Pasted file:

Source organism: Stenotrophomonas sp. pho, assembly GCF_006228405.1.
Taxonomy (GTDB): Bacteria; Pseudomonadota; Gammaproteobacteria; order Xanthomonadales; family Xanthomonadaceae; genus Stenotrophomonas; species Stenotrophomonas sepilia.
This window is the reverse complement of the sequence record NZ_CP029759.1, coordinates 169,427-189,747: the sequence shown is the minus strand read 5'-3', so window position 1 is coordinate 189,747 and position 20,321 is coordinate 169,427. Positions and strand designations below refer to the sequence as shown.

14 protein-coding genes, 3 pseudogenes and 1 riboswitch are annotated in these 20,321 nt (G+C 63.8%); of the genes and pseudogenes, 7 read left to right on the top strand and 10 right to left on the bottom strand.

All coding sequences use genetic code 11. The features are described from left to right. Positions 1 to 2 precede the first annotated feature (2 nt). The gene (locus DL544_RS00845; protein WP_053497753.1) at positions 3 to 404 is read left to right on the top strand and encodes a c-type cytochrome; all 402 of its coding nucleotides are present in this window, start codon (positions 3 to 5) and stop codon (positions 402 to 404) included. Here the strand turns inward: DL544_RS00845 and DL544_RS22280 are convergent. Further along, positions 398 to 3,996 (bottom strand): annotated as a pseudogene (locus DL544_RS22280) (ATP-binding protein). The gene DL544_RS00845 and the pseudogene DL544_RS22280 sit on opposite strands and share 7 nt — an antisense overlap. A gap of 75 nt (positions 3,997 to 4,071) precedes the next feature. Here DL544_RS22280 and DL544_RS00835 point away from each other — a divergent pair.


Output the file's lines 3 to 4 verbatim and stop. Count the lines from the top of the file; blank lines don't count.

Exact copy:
This window is the reverse complement of the sequence record NZ_CP029759.1, coordinates 169,427-189,747: the sequence shown is the minus strand read 5'-3', so window position 1 is coordinate 189,747 and position 20,321 is coordinate 169,427. Positions and strand designations below refer to the sequence as shown.

14 protein-coding genes, 3 pseudogenes and 1 riboswitch are annotated in these 20,321 nt (G+C 63.8%); of the genes and pseudogenes, 7 read left to right on the top strand and 10 right to left on the bottom strand.